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Effect of Phosphorus Application on Durum Wheat in Alkaline Sandy Soil in Arid Condition of Southern Algeria



N. Boukhalfa- Deraoui, L. Hanifi- Mekliche, A. Mekliche, A. Mihoub and M. Daddibouhoun
 
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ABSTRACT

The present study is the part of research program on the rational fertilization of durum wheat based on the long-term trials in El-Menia situated in arid region of south eastern Algeria. This study includes only the results of three years of experimentation. Three levels of phosphorus (30, 60 and 90 kg ha-1 P2O5) from three sources Mono-Ammonium Phosphate, Single Super Phosphate and Fosfactyl were applied on durum wheat (Triticum durum var. Carioca) under center pivot irrigation system. The experiments were made Two-Factor Hierarchical Designs during growing seasons 2008/2009, 2009/2010 and 2010/2011. Yield components, grain and straw yields; N, P content and their uptakes by grain were measured. For most of the tests, the fertilizer source had no effect on the traits studied except for phosphorus content where single super phosphate give the best value (0.4±0.004%). Indeed, 30 and 60 kg ha-1 P2O5 give the best 1000-grain weight and grain yield regardless of the year. For straw yield, 90 and 60 kg ha-1 give the best average values. Nitrogen (N) uptake grains have not been influenced by the doses of phosphorus regardless of year. The P content, grain yield, number of spikes/m2 and N uptake increase with increase P uptake regardless of year. While number of grains/spike, N content and straw yield increased with the phosphorus uptake by year.

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  How to cite this article:

N. Boukhalfa- Deraoui, L. Hanifi- Mekliche, A. Mekliche, A. Mihoub and M. Daddibouhoun, 2015. Effect of Phosphorus Application on Durum Wheat in Alkaline Sandy Soil in Arid Condition of Southern Algeria. Asian Journal of Crop Science, 7: 61-71.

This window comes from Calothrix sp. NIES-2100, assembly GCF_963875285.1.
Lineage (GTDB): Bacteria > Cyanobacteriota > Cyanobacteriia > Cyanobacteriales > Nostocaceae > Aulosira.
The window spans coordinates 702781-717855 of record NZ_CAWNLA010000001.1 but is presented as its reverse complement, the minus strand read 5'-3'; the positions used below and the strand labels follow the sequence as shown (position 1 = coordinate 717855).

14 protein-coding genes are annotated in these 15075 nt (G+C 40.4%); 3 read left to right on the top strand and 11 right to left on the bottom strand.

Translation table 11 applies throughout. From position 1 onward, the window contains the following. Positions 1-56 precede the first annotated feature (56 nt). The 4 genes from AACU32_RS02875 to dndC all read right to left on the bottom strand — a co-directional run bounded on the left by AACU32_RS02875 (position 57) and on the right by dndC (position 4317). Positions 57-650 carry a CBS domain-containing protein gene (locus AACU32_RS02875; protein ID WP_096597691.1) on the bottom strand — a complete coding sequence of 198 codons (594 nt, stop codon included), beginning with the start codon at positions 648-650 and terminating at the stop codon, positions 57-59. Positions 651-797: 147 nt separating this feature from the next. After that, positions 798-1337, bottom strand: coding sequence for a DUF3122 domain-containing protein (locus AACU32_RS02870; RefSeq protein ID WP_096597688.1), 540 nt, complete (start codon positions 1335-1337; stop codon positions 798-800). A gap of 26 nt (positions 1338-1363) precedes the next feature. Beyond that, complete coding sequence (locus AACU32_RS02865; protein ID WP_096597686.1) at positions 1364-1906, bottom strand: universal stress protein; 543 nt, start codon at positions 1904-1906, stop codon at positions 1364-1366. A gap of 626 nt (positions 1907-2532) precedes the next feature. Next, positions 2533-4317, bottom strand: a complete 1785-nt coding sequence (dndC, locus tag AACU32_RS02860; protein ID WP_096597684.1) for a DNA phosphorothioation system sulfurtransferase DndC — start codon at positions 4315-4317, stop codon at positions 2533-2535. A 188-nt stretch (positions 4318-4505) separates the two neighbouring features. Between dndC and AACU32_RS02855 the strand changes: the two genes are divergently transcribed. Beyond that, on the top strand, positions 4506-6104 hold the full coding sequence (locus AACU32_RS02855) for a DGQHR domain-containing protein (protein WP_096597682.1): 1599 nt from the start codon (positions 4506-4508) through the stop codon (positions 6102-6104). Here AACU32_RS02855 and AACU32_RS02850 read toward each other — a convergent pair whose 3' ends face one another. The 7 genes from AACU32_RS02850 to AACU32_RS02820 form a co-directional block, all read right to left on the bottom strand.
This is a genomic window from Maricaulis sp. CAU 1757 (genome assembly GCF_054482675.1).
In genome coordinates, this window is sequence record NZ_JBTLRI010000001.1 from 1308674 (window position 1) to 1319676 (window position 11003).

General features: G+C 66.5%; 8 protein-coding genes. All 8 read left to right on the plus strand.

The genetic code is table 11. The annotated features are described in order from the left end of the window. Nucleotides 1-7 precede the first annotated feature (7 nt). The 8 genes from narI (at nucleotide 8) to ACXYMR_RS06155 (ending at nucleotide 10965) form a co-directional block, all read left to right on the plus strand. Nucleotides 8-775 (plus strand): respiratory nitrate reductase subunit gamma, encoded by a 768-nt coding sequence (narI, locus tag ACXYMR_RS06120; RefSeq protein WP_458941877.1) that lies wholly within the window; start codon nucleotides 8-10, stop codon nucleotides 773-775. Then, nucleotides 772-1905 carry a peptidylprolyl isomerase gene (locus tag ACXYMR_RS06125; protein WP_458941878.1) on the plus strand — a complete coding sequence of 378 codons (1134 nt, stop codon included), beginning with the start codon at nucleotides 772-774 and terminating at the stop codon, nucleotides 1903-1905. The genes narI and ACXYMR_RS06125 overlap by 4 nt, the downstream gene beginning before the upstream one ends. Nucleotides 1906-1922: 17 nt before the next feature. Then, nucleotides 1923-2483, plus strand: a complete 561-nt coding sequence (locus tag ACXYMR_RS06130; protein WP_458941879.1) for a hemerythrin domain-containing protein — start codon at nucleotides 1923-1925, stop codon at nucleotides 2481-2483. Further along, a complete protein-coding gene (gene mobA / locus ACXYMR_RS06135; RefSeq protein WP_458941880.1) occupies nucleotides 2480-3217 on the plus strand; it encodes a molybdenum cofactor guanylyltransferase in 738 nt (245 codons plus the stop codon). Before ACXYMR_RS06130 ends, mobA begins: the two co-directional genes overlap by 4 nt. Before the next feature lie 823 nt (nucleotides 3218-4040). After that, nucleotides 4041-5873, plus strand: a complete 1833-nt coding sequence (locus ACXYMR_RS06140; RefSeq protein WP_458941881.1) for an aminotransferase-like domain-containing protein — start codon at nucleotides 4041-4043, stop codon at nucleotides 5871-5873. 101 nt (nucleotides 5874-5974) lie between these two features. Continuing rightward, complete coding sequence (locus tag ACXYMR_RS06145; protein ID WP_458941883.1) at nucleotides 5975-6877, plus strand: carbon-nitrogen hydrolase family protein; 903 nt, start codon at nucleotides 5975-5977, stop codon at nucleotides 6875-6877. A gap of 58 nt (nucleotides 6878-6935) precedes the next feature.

DOI: 10.3923/ajcs.2015.61.71

URL: https://scialert.net/abstract/?doi=ajcs.2015.61.71
 
Received: October 17, 2014; Accepted: February 02, 2015; Published: March 20, 2015



INTRODUCTION

Phosphorus is one of the major plant nutrients that directly or indirectly affect all biological process (Raghothama et al., 2005). Its role in increasing tillering and growth is well recognized. As a part of nucleotides (e.g., ATP), P assumes an important role in energy transfer reactions (Raghothama et al., 2005; Chaturvedi, 2006). It is also involved in root development and in metabolic activities especially in synthesis of protein (Tanwar and Shaktawat, 2003). In addition, concentration of phosphate in the chloroplasts determines the transport of phosphorylated sugars and synthesis of starch.

Phosphorus availability is one of the major growth limiting factors in many ecosystems around the world (Barber et al., 1963). Large amounts of P fertilizers are generally required for sustainable crop production on variable charge soils because of low P availability to plants (Barrow, 1986; Lin, 1995). In sandy soil of arid area of southern east Algeria, P is influenced by various factors such as alkaline (pH>7) soil conditions and the high CaCO3 content (>3%). Regular applications of ordinary superphosphate to sandy soils in laboratory leaching experiments led to a buildup of acid extractable inorganic P even though more than 80% of P in the fertilizer was lost during the leaching phase following application (Ritchie and Weaver, 1993).